MECHANICSBURG, PA – When Williams Grove Speedway opens its gates on Friday night, April 13 to a contingent of All Stars and Pennsylvania Posse sprint car stars, it will do so in honor of one of the most recognizable names in motorsports history dating back to the 1930s.
On tap at Williams Grove on Friday will be the annual Tommy Hinnershitz Memorial, honoring the late, great racer that holds the distinction of winning the first ever race held at the brand new Williams Grove Speedway back on Sunday, May 21, 1939.
Hinnershitz won the race in what was called a “hard and heady” event to best the famed Joie Chitwood.
Hinnershitz’s death in 1999 left behind an auto-racing legacy worthy of note by any standards.
During his 30-year career spanning 1930-1960, “The Fyling Dutchman,” as he was known, amassed seven AAA/USAC Eastern Big Car Championships, taking titles in 1949, 1950, 1951, 1952, 1955, 1956 and in 1959.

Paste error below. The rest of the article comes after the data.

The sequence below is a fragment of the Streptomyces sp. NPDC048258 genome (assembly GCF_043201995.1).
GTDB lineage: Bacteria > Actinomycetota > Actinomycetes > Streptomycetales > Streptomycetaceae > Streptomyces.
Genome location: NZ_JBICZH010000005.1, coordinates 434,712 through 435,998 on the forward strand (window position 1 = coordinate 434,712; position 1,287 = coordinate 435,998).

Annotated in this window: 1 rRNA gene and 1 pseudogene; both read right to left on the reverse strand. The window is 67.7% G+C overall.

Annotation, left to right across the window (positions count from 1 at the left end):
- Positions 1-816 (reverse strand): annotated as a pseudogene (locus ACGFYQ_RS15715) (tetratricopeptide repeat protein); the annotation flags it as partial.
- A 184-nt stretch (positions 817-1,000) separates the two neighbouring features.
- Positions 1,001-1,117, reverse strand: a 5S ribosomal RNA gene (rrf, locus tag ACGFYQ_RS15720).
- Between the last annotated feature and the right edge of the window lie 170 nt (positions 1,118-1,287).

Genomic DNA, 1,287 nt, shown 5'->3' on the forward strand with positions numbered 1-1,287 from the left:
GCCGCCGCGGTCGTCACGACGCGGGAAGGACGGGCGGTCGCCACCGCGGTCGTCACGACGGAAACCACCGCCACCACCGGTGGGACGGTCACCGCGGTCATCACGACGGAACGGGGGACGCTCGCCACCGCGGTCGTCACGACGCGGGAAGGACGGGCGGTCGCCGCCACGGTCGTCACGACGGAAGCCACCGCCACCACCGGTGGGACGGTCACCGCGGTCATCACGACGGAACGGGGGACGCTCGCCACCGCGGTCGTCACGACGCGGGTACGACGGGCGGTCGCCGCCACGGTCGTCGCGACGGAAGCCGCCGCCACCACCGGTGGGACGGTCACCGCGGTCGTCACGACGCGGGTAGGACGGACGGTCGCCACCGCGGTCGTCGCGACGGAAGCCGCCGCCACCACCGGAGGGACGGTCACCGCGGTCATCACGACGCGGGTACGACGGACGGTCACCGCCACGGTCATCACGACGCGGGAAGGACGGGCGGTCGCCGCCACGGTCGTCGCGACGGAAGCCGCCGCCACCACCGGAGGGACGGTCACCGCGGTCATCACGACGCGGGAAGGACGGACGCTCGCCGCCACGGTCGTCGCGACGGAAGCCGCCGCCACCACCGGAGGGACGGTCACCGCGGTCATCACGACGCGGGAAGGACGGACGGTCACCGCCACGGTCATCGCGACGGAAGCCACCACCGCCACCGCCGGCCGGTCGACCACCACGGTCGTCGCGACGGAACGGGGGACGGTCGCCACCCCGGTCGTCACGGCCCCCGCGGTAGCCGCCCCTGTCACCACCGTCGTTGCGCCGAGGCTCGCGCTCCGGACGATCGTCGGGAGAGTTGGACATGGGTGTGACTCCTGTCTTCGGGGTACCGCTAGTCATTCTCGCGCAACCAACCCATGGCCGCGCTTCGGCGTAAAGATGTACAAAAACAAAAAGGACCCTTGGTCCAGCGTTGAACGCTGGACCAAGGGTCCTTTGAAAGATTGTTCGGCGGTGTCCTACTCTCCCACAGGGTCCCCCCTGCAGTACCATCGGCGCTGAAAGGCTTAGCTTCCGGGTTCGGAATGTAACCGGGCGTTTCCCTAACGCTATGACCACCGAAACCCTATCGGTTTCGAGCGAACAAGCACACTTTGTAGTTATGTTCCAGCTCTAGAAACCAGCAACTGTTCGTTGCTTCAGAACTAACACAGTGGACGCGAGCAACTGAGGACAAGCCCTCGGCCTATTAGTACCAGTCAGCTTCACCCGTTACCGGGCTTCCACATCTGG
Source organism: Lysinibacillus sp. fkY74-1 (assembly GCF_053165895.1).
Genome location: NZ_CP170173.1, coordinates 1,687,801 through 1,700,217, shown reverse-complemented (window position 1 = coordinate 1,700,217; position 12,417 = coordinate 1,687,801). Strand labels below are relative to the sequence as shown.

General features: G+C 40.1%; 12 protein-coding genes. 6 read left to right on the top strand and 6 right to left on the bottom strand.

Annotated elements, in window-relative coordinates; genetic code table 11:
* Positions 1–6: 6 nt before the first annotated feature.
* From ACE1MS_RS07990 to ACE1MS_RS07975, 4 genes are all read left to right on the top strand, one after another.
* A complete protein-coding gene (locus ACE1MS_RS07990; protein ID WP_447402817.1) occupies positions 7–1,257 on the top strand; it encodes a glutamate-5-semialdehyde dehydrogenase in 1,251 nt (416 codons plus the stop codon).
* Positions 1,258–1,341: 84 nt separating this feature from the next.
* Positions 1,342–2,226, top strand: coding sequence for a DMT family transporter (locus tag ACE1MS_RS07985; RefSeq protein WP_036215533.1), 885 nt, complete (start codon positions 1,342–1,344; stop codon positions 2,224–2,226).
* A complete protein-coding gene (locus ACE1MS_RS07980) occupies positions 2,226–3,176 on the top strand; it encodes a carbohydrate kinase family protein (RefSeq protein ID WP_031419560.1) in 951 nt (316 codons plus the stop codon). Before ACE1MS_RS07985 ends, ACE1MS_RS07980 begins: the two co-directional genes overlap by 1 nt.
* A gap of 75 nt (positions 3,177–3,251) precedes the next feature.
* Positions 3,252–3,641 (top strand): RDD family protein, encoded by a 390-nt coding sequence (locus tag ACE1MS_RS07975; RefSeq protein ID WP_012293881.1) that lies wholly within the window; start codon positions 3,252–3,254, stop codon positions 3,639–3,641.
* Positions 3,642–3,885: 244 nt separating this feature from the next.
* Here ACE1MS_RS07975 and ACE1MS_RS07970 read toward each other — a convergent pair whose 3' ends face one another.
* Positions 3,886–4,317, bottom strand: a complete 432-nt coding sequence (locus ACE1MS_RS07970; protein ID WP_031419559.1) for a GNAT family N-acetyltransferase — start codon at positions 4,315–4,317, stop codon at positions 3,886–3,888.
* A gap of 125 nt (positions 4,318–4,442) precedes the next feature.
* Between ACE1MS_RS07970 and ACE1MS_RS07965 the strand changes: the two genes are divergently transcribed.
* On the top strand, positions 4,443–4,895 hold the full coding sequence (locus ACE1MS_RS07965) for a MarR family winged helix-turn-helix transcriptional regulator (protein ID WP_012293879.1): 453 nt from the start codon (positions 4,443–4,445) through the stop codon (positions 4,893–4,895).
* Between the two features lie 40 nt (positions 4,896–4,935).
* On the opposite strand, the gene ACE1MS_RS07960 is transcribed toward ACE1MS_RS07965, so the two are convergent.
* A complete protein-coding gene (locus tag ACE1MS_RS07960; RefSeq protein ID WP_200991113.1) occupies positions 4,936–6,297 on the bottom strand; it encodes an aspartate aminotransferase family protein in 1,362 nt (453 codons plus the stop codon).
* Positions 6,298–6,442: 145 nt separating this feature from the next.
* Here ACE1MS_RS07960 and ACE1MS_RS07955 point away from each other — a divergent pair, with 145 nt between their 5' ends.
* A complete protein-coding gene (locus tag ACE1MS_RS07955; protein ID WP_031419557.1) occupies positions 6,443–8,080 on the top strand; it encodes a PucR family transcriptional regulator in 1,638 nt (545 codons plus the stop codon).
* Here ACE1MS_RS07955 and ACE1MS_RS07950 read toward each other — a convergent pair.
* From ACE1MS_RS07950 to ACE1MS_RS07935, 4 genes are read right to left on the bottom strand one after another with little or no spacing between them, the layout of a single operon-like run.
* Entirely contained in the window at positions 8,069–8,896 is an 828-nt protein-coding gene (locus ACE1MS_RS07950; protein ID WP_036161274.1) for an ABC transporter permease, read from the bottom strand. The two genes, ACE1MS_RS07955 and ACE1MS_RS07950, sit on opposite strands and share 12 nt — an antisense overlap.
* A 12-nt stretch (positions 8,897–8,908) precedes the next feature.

He had garnered 103 total AAA/USAC feature wins with 19 taking place at Williams Grove.
Hinnershitz set 43 AAA track records during his tenure and would compete in three Indianapolis 500s.
At the time of his death, the 87-year old was ranked second behind Steve Kinser on the National Sprint Car Hall of Fame’s Top Sprint Car Drivers of All Time list.
Back in 1939, when Hinnershitz passed Chitwood for the lead in that maiden race at Williams Grove, the duel was billed as “one of the most thrilling bits of driving ever witnessed on a Pennsylvania speedway.”
It was said that when Hinnershitz passed Chitwood, “the Big Chief was met with acclaim from the crowd.”
And Williams Grove will bestow even more worthy acclaim in the Big Chief’s honor this Friday night.
Adult general admission for the April 13 racing program is set at $20 with students ages 13-20 admitted for just $10.
Kids ages 12 and under are always admitted for FREE at Williams Grove Speedway.
Keep up to all the latest speedway news and information by visiting the oval’s official website at www.williamsgrove.com or by following the track on Facebook and Twitter.